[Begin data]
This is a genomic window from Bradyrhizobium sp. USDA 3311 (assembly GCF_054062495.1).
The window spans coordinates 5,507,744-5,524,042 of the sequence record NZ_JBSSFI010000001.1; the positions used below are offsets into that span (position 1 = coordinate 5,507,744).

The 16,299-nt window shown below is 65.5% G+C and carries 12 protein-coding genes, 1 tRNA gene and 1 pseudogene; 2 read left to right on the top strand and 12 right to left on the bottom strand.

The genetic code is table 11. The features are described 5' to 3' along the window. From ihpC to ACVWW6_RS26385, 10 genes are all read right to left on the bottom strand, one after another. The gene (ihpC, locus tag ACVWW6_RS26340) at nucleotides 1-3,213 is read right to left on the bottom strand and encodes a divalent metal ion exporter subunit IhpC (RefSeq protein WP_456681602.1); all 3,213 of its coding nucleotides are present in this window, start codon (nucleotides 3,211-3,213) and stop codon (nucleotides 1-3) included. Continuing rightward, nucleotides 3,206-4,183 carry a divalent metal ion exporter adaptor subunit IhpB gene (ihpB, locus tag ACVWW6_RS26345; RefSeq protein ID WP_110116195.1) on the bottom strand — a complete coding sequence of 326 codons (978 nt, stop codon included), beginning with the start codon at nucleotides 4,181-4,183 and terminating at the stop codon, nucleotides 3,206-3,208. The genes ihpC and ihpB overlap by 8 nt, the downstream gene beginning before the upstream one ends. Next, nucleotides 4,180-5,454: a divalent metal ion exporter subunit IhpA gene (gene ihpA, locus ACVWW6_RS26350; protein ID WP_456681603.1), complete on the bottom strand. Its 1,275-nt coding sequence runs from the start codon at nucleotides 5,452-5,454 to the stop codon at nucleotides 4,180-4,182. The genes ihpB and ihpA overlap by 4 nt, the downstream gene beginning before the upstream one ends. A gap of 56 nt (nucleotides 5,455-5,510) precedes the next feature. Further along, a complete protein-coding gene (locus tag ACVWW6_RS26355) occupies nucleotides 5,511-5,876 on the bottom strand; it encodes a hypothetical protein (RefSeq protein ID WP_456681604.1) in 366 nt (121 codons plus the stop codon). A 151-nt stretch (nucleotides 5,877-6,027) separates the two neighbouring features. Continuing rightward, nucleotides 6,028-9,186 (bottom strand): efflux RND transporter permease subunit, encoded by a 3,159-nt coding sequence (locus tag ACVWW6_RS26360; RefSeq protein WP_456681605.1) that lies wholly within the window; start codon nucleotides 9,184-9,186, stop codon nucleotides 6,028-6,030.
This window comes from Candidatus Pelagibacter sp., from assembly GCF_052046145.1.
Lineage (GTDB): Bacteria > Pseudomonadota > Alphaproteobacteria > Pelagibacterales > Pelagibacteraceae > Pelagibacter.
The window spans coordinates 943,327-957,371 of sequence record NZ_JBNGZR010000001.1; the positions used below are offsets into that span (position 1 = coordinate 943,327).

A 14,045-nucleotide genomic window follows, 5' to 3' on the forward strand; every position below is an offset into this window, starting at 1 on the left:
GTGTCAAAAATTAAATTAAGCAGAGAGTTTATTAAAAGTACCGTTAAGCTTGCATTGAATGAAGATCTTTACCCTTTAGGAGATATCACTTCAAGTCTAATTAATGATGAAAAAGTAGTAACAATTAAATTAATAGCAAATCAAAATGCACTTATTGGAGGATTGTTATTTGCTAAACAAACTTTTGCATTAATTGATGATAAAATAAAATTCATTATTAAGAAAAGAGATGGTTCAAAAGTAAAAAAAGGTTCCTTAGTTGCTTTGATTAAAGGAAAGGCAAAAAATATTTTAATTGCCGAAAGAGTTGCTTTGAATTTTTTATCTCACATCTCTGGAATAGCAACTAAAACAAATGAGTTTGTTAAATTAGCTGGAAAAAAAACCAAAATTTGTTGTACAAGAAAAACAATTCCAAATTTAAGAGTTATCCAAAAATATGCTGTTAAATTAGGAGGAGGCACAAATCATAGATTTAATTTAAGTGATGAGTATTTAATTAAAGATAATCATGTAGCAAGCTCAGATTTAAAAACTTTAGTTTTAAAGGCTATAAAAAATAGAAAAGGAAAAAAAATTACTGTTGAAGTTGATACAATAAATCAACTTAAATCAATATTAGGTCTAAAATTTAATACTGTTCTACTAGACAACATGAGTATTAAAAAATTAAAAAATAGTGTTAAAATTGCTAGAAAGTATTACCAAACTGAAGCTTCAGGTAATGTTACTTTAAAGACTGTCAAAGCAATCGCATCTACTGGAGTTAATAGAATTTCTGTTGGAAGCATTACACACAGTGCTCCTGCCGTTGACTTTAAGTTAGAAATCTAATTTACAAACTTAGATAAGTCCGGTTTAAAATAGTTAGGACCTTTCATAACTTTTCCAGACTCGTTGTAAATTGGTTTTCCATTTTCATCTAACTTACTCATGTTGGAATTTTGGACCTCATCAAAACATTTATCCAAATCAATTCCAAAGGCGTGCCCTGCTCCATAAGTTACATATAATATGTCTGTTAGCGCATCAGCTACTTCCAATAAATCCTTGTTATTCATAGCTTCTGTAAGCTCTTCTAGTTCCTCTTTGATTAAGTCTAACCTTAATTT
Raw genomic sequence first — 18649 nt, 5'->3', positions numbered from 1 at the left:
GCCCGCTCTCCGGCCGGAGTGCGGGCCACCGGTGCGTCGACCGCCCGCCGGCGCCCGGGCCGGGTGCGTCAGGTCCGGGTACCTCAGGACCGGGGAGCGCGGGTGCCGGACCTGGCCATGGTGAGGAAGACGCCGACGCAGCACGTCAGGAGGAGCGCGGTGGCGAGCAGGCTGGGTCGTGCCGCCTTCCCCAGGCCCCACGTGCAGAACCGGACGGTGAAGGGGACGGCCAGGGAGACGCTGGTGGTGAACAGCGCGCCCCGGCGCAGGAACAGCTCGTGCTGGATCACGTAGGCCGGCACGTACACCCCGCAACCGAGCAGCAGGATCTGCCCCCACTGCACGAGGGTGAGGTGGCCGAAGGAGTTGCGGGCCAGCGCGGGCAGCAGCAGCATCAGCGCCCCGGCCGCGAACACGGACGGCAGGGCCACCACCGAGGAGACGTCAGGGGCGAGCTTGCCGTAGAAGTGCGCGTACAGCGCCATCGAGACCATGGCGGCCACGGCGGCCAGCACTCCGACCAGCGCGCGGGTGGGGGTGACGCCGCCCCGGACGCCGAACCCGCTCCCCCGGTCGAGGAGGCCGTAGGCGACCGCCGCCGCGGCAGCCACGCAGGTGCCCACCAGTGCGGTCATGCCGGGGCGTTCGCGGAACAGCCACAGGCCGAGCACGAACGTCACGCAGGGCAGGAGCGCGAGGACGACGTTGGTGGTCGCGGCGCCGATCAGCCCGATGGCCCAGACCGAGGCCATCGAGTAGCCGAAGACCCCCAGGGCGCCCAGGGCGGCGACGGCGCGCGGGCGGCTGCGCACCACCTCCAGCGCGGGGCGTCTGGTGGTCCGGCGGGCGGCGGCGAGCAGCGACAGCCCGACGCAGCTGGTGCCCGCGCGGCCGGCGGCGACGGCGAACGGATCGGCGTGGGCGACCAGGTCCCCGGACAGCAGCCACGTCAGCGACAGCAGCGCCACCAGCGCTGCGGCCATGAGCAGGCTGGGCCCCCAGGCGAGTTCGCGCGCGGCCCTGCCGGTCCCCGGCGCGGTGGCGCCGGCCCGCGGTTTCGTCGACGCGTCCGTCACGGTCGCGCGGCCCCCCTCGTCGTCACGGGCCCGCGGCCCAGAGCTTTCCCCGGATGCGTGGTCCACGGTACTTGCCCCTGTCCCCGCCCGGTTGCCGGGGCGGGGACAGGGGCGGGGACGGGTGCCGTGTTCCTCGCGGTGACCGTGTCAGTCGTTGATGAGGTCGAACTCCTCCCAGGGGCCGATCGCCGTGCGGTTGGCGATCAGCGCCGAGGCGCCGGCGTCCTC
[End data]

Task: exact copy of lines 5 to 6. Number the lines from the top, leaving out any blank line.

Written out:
This window comes from Candidatus Pelagibacter sp., from assembly GCF_052046145.1.
Lineage (GTDB): Bacteria > Pseudomonadota > Alphaproteobacteria > Pelagibacterales > Pelagibacteraceae > Pelagibacter.